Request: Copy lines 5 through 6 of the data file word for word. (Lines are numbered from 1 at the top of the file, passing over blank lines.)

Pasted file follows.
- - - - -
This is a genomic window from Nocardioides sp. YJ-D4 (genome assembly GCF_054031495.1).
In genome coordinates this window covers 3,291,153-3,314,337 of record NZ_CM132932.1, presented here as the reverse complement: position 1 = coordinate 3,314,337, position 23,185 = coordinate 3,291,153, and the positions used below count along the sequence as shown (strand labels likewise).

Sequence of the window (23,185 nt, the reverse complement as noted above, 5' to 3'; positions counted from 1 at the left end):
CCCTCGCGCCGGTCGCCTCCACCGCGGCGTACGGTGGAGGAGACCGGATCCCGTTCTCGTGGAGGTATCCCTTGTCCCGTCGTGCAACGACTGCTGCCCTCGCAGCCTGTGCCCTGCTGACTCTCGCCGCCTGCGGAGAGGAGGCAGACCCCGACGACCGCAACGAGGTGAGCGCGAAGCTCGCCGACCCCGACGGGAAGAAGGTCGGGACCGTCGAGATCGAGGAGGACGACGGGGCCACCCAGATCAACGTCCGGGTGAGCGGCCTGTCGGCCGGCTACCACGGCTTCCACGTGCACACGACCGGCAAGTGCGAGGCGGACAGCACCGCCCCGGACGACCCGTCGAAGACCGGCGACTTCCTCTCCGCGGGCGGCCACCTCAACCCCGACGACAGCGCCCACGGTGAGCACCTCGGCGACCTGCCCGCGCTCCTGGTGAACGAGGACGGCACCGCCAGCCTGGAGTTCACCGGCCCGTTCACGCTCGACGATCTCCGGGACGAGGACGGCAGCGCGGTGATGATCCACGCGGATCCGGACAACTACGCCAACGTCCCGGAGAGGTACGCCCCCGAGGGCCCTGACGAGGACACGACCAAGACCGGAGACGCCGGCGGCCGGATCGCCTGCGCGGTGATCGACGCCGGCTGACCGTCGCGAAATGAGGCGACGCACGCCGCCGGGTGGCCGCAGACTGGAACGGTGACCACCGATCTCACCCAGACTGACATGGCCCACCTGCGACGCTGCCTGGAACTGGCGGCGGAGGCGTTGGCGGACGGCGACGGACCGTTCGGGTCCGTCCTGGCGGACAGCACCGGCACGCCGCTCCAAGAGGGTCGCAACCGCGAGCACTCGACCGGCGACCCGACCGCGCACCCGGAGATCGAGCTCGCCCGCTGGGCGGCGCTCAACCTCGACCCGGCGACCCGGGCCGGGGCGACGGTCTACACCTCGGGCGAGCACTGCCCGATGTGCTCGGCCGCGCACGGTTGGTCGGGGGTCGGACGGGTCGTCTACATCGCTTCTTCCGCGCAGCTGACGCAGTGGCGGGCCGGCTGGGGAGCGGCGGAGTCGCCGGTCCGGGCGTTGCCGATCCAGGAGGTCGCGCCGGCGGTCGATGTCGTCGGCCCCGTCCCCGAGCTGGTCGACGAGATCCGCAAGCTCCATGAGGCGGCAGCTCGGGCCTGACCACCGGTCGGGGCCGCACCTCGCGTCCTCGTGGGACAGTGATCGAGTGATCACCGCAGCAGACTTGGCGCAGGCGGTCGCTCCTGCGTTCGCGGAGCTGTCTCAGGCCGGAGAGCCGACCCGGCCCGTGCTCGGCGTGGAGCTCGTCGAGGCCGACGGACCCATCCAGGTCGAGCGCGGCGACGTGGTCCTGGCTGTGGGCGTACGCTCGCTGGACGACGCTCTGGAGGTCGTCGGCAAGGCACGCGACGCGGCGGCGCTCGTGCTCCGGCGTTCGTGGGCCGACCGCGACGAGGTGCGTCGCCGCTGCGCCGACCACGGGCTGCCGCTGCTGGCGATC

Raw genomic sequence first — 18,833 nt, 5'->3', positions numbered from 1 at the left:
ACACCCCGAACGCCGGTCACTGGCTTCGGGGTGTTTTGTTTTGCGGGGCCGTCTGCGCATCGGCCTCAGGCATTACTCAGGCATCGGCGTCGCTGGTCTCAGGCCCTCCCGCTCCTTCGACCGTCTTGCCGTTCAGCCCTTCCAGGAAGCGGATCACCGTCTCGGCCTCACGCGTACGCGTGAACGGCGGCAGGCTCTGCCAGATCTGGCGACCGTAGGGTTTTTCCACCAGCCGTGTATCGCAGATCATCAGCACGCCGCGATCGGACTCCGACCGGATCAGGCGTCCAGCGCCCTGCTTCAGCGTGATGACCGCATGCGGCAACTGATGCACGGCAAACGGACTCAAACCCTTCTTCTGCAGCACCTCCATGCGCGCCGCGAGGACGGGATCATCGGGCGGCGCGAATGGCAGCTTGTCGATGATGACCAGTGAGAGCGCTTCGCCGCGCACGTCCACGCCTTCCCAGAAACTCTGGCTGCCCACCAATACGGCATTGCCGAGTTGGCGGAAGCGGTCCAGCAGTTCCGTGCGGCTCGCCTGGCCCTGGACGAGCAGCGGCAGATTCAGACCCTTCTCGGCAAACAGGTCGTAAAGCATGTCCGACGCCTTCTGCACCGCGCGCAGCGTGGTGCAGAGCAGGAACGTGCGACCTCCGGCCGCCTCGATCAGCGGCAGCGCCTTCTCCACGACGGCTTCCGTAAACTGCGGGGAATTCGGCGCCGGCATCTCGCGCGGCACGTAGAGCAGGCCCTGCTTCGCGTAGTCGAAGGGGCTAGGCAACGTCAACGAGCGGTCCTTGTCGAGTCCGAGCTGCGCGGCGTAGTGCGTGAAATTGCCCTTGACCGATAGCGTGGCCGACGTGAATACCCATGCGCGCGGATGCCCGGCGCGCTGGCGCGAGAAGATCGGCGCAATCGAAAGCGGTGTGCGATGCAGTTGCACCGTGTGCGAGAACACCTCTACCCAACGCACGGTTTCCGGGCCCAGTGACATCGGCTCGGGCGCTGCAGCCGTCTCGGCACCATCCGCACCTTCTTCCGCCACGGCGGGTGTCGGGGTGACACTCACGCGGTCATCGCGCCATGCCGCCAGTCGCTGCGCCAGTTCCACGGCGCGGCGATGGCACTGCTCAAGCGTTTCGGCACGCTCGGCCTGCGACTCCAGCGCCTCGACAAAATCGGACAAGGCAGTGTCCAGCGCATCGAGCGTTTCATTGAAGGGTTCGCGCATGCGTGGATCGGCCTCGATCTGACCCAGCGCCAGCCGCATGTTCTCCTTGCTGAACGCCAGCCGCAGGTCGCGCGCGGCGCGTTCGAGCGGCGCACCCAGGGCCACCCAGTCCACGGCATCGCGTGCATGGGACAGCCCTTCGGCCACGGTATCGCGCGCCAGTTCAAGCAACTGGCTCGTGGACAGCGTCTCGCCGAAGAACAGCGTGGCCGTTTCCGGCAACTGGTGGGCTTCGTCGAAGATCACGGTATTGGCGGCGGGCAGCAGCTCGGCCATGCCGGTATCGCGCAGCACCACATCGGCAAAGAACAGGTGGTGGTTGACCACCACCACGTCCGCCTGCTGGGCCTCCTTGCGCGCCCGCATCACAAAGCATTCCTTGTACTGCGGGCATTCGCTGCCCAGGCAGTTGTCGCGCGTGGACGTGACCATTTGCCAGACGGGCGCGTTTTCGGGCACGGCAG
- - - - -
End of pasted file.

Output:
Raw genomic sequence first — 18,833 nt, 5'->3', positions numbered from 1 at the left:
ACACCCCGAACGCCGGTCACTGGCTTCGGGGTGTTTTGTTTTGCGGGGCCGTCTGCGCATCGGCCTCAGGCATTACTCAGGCATCGGCGTCGCTGGTCTCAGGCCCTCCCGCTCCTTCGACCGTCTTGCCGTTCAGCCCTTCCAGGAAGCGGATCACCGTCTCGGCCTCACGCGTACGCGTGAACGGCGGCAGGCTCTGCCAGATCTGGCGACCGTAGGGTTTTTCCACCAGCCGTGTATCGCAGATCATCAGCACGCCGCGATCGGACTCCGACCGGATCAGGCGTCCAGCGCCCTGCTTCAGCGTGATGACCGCATGCGGCAACTGATGCACGGCAAACGGACTCAAACCCTTCTTCTGCAGCACCTCCATGCGCGCCGCGAGGACGGGATCATCGGGCGGCGCGAATGGCAGCTTGTCGATGATGACCAGTGAGAGCGCTTCGCCGCGCACGTCCACGCCTTCCCAGAAACTCTGGCTGCCCACCAATACGGCATTGCCGAGTTGGCGGAAGCGGTCCAGCAGTTCCGTGCGGCTCGCCTGGCCCTGGACGAGCAGCGGCAGATTCAGACCCTTCTCGGCAAACAGGTCGTAAAGCATGTCCGACGCCTTCTGCACCGCGCGCAGCGTGGTGCAGAGCAGGAACGTGCGACCTCCGGCCGCCTCGATCAGCGGCAGCGCCTTCTCCACGACGGCTTCCGTAAACTGCGGGGAATTCGGCGCCGGCATCTCGCGCGGCACGTAGAGCAGGCCCTGCTTCGCGTAGTCGAAGGGGCTAGGCAACGTCAACGAGCGGTCCTTGTCGAGTCCGAGCTGCGCGGCGTAGTGCGTGAAATTGCCCTTGACCGATAGCGTGGCCGACGTGAATACCCATGCGCGCGGATGCCCGGCGCGCTGGCGCGAGAAGATCGGCGCAATCGAAAGCGGTGTGCGATGCAGTTGCACCGTGTGCGAGAACACCTCTACCCAACGCACGGTTTCCGGGCCCAGTGACATCGGCTCGGGCGCTGCAGCCGTCTCGGCACCATCCGCACCTTCTTCCGCCACGGCGGGTGTCGGGGTGACACTCACGCGGTCATCGCGCCATGCCGCCAGTCGCTGCGCCAGTTCCACGGCGCGGCGATGGCACTGCTCAAGCGTTTCGGCACGCTCGGCCTGCGACTCCAGCGCCTCGACAAAATCGGACAAGGCAGTGTCCAGCGCATCGAGCGTTTCATTGAAGGGTTCGCGCATGCGTGGATCGGCCTCGATCTGACCCAGCGCCAGCCGCATGTTCTCCTTGCTGAACGCCAGCCGCAGGTCGCGCGCGGCGCGTTCGAGCGGCGCACCCAGGGCCACCCAGTCCACGGCATCGCGTGCATGGGACAGCCCTTCGGCCACGGTATCGCGCGCCAGTTCAAGCAACTGGCTCGTGGACAGCGTCTCGCCGAAGAACAGCGTGGCCGTTTCCGGCAACTGGTGGGCTTCGTCGAAGATCACGGTATTGGCGGCGGGCAGCAGCTCGGCCATGCCGGTATCGCGCAGCACCACATCGGCAAAGAACAGGTGGTGGTTGACCACCACCACGTCCGCCTGCTGGGCCTCCTTGCGCGCCCGCATCACAAAGCATTCCTTGTACTGCGGGCATTCGCTGCCCAGGCAGTTGTCGCGCGTGGACGTGACCATTTGCCAGACGGGCGCGTTTTCGGGCACGGCAG